At times, it is a struggle to come up with a new and specific subject for an article every week. As I was thinking about what I should write this weekend, it occurred to me that trading is a part of life and in life we see ourselves do many things without a conscious intention.
Supermarkets are great examples that use our natural tendencies to add to their sales. As we go to a check-out, look around at all the last minute things we can buy just by reaching out a hand. Tabloids with enticing headlines abound. Have you ever been tempted to read that article about the boy who was abducted by aliens only to return with an astonishingly high IQ or the article about the celebrity who is having affairs around the world. Even if that doesn't get us to buy, there are many who pick up the paper just to glance at the tantalizing article. So, too, are there tempting bars of candy and the all so necessary breath mint.
As we know, these displays set us up for the "impulse" buy. We may not need it, but the suggestion may lead us to buy it. Have you ever noticed that in your trading or investing? A friend or a broker might suggest a stock, for example, and we just buy it. We do no fundamental analysis and certainly may fail to look at a chart to see whether there is an opportune entry or, probably even more importantly, whether there is a handy exit. While an impulse buy of a candy bar may not be terribly devastating, an impulse buy of stock might be.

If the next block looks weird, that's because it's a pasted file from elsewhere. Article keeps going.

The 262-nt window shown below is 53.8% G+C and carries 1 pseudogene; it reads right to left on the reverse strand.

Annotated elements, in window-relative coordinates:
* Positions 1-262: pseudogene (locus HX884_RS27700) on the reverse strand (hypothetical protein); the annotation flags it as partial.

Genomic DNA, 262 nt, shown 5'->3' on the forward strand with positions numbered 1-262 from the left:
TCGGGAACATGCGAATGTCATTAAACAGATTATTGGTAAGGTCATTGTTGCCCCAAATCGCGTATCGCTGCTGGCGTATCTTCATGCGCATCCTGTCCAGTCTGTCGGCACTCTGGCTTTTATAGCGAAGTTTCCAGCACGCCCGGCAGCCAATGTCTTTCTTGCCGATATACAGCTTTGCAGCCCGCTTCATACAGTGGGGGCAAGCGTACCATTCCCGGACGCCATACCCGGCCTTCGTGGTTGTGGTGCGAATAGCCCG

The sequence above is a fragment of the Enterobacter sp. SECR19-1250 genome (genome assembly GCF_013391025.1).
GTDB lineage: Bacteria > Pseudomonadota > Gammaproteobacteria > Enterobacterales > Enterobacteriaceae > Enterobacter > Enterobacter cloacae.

Just like at the supermarket, if we think about things and do even a little analysis, we may pass on the stock as we would on the tabloid. We might see that the stock price is pretty far from a logical exit or that the reward to risk potential may not be what we ordinarily plan.